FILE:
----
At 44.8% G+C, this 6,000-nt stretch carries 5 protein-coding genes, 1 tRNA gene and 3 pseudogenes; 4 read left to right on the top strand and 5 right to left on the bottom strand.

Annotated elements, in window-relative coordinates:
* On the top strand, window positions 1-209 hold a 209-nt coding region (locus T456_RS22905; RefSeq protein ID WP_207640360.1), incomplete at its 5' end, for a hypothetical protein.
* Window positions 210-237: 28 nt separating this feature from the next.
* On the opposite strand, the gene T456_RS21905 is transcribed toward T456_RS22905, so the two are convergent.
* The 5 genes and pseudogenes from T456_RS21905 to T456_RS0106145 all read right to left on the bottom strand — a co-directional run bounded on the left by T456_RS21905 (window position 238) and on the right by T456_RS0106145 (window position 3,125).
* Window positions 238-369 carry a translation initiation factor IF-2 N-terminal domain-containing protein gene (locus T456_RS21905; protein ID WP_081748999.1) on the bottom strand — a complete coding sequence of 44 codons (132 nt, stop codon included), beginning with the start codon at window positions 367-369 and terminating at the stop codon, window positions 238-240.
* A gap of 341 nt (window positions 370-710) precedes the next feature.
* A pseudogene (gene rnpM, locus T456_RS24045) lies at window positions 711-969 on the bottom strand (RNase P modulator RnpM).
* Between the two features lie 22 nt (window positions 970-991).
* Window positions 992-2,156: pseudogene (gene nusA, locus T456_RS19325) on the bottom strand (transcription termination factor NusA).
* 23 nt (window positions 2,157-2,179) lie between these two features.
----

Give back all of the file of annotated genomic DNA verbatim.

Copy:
At 44.8% G+C, this 6,000-nt stretch carries 5 protein-coding genes, 1 tRNA gene and 3 pseudogenes; 4 read left to right on the top strand and 5 right to left on the bottom strand.

Annotated elements, in window-relative coordinates:
* On the top strand, window positions 1-209 hold a 209-nt coding region (locus T456_RS22905; RefSeq protein ID WP_207640360.1), incomplete at its 5' end, for a hypothetical protein.
* Window positions 210-237: 28 nt separating this feature from the next.
* On the opposite strand, the gene T456_RS21905 is transcribed toward T456_RS22905, so the two are convergent.
* The 5 genes and pseudogenes from T456_RS21905 to T456_RS0106145 all read right to left on the bottom strand — a co-directional run bounded on the left by T456_RS21905 (window position 238) and on the right by T456_RS0106145 (window position 3,125).
* Window positions 238-369 carry a translation initiation factor IF-2 N-terminal domain-containing protein gene (locus T456_RS21905; protein ID WP_081748999.1) on the bottom strand — a complete coding sequence of 44 codons (132 nt, stop codon included), beginning with the start codon at window positions 367-369 and terminating at the stop codon, window positions 238-240.
* A gap of 341 nt (window positions 370-710) precedes the next feature.
* A pseudogene (gene rnpM, locus T456_RS24045) lies at window positions 711-969 on the bottom strand (RNase P modulator RnpM).
* Between the two features lie 22 nt (window positions 970-991).
* Window positions 992-2,156: pseudogene (gene nusA, locus T456_RS19325) on the bottom strand (transcription termination factor NusA).
* 23 nt (window positions 2,157-2,179) lie between these two features.